In 2017, Professor Trujillo was elected to the American Law Institute and in 2018, to the Executive Council of the American Society of International Law where she also serves on the Strategic Initiatives and Book Awards Committees. The Massachusetts Association of Hispanic Attorneys named Professor Trujillo “Latina Trailblazer in the Law” in 2012. She currently serves on the Action Committee of the Texas Bar International Law Section.
Royce R. Till Professorship
B.A., Duke University
J.D., New York University School of Law
LL.M., New York University School of Law
Emily Berman’s scholarship examines the unique separation-of-powers challenges that arise in the constitutional, statutory, and regulatory regimes governing national-security policy. She focuses in particular on ways to impose traditional conceptions of government oversight—such as checks and balances and democratic accountability—on law enforcement and intelligence operations, where such oversight is frequently absent. Prior to joining the University of Houston Law Center faculty in the fall of 2014, she taught for two years as a visiting assistant professor at Brooklyn Law School. She previously was a Furman Fellow and Brennan Center Fellow at New York University School of Law and held positions as counsel and Katz Fellow at the Brennan Center, where she developed policy recommendations, drafted reports, and engaged in advocacy regarding U.S. national security policy and its impact on civil liberties. After graduating from law school, Berman clerked for the Hon. John M. Walker, Jr. of the Second Circuit Court of Appeals. Berman’s work has been published in top journals, such as the Minnesota Law Review, the Fordham Law Review, the Indiana Law Journal, and the New York University Law Review; her opinion pieces have appeared in JustSecurity, The Atlantic Online, the National Law Journal, Legal Times Online, and CNN.com, among others. Berman teaches National Security Law, Foreign Affairs Law, and Constitutional Law.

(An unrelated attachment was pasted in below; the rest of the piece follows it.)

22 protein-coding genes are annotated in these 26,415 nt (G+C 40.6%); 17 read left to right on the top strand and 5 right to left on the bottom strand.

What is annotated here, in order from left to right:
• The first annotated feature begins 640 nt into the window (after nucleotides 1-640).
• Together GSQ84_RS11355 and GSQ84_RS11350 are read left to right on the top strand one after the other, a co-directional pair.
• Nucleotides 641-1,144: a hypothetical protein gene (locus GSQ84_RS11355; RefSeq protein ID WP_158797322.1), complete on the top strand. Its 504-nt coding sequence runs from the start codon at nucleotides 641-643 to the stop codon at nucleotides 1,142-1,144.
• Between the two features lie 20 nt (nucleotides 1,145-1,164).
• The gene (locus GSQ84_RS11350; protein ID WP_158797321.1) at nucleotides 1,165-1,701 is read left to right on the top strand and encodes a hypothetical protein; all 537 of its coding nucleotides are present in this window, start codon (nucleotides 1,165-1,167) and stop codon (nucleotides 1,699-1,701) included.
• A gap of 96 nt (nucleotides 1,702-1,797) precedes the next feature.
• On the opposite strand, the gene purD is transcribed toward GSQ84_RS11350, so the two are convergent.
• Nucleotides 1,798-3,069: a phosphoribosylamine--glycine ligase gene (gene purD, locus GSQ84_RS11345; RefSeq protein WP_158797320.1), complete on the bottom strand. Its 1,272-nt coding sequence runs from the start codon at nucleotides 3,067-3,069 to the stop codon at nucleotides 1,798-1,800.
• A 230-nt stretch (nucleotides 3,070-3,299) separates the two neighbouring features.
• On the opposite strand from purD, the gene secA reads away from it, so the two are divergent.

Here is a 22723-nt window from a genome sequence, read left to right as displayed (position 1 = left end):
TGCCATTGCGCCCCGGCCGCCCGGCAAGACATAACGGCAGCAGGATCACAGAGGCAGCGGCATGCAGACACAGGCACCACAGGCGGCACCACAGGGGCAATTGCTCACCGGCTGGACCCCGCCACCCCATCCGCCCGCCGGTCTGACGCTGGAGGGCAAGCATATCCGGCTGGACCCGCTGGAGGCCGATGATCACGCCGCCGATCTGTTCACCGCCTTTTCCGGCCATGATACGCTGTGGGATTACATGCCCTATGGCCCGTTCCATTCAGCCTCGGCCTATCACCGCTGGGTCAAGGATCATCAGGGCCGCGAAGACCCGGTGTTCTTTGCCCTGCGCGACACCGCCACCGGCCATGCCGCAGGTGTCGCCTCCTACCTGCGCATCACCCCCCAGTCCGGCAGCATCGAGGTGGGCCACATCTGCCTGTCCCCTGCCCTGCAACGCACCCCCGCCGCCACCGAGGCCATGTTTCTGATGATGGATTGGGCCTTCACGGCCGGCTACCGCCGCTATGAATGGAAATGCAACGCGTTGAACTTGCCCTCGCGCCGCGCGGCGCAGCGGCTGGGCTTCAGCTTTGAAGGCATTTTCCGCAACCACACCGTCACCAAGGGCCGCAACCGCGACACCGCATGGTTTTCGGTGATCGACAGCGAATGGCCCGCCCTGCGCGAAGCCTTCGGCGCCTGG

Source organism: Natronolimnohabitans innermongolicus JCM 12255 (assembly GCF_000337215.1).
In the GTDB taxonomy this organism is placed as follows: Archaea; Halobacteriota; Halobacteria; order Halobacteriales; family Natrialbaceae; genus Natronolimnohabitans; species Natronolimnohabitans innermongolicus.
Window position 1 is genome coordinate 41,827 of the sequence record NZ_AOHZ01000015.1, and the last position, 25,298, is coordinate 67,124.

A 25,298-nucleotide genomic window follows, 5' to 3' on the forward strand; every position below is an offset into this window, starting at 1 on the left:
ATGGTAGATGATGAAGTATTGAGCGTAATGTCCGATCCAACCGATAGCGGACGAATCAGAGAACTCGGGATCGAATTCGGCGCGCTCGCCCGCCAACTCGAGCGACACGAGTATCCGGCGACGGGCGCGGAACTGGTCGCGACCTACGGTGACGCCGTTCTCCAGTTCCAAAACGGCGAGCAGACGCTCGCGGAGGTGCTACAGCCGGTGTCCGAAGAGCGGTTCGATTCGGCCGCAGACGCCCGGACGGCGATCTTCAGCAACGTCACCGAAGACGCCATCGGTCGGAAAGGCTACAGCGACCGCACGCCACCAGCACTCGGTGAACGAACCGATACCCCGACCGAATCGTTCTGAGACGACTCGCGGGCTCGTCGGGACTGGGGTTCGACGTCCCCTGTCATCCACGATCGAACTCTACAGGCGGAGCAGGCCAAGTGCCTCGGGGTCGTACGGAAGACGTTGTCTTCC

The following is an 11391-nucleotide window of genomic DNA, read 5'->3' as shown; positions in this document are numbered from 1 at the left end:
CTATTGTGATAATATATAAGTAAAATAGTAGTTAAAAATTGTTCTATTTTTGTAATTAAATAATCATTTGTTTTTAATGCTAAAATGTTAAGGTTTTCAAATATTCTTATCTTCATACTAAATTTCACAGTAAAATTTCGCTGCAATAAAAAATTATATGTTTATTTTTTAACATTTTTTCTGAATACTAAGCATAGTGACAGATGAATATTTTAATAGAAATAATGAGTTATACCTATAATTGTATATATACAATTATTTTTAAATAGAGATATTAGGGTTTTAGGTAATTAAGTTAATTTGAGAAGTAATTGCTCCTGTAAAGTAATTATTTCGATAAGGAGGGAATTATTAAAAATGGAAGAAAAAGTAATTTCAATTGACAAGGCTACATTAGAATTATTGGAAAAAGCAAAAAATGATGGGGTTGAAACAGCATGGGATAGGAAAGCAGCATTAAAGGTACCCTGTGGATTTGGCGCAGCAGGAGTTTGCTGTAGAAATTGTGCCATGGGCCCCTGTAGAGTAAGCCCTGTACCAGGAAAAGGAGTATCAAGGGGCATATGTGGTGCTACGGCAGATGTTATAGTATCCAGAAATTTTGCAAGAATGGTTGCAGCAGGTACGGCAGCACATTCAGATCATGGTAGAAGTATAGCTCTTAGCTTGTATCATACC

Julian Cardenas Garcia
Research Assistant Professor
Professor Cardenas joined the University of Houston Law Center in 2012 as an Energy Scholar and a Visiting Professor affiliated to the Environment, Energy and Natural Resources Center (EENR Center), focusing on transnational petroleum law and arbitration. As a visiting professor, he has also taught the investment law of major industrial projects (energy, mining, and construction), arbitration, and oil and gas industry practices at the Universidade do Estado do Rio de Janeiro (UERJ) in Brazil; the Universidad Autónoma de Nuevo León (UANL) in Monterrey, and the Instituto Tecnológico Autónomo de México – ITAM, in Mexico City, Mexico; the University Externado, in Bogota, Colombia; and the University Paris Sud, France.
He frequently works with companies, public authorities, and governments in various areas of oil and gas law and policy. At the EENR Center, he is the coordinator of the "Inter-American Hydrocarbons Regulators Dialogue," an initiative conceived to create a nexus between national hydrocarbons agencies, the private sector, and the academia. Since June 2019, he sits on the Ad Hoc Administrative Board of Directors of Petróleos de Venezuela (PDVSA), the Venezuelan National Oil Company.